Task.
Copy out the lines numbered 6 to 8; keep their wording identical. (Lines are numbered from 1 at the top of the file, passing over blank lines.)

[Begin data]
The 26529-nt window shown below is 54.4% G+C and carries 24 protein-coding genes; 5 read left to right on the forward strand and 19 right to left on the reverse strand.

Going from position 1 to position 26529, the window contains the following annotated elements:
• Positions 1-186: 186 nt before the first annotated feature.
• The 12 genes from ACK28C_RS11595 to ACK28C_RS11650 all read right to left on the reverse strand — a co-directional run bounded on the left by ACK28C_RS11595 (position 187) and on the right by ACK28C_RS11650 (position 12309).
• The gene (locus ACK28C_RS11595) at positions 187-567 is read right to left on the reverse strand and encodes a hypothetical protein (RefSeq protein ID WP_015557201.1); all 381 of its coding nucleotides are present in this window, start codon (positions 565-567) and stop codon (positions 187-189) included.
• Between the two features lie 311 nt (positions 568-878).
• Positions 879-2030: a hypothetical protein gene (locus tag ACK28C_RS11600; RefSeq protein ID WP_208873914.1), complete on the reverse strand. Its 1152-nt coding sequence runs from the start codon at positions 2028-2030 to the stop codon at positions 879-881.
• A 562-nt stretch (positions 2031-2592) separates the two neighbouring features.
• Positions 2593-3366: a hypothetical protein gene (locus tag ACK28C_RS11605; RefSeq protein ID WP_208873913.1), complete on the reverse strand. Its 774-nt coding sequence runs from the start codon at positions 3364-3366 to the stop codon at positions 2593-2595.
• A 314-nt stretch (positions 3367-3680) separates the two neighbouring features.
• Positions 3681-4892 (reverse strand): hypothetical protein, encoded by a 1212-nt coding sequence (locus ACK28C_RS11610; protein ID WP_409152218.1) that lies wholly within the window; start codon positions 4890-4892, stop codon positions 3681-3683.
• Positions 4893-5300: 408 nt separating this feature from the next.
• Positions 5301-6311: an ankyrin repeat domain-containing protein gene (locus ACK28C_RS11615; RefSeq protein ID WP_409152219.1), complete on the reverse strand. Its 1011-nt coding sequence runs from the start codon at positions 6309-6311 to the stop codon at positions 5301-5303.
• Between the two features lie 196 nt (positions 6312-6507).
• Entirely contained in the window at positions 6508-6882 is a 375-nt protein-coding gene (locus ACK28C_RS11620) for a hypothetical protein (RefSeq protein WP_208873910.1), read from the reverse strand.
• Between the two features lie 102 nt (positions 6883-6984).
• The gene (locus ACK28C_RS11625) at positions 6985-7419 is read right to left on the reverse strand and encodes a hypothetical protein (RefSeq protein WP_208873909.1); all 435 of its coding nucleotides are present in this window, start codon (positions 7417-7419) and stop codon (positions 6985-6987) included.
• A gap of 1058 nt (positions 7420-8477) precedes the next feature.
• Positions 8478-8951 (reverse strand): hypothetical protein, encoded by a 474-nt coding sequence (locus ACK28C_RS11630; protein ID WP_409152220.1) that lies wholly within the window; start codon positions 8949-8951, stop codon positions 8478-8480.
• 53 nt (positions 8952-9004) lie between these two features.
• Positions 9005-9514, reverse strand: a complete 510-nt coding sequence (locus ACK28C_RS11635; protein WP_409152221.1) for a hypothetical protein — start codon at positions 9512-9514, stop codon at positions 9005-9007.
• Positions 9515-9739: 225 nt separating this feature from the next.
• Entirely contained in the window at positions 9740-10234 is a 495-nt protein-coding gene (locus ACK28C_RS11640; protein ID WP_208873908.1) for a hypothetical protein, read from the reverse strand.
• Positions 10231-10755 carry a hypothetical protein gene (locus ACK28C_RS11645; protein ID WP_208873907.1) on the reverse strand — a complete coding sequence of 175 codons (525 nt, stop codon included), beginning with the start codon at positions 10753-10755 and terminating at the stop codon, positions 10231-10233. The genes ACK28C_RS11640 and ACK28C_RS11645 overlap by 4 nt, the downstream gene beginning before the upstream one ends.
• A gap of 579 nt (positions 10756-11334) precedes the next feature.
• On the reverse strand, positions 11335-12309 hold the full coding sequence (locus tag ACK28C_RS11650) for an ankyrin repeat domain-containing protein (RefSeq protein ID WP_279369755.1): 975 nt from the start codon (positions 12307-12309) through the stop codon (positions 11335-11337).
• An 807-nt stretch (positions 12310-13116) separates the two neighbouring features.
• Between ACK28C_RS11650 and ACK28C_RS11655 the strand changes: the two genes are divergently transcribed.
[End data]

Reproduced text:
• Between the two features lie 311 nt (positions 568-878).
• Positions 879-2030: a hypothetical protein gene (locus tag ACK28C_RS11600; RefSeq protein ID WP_208873914.1), complete on the reverse strand. Its 1152-nt coding sequence runs from the start codon at positions 2028-2030 to the stop codon at positions 879-881.
• A 562-nt stretch (positions 2031-2592) separates the two neighbouring features.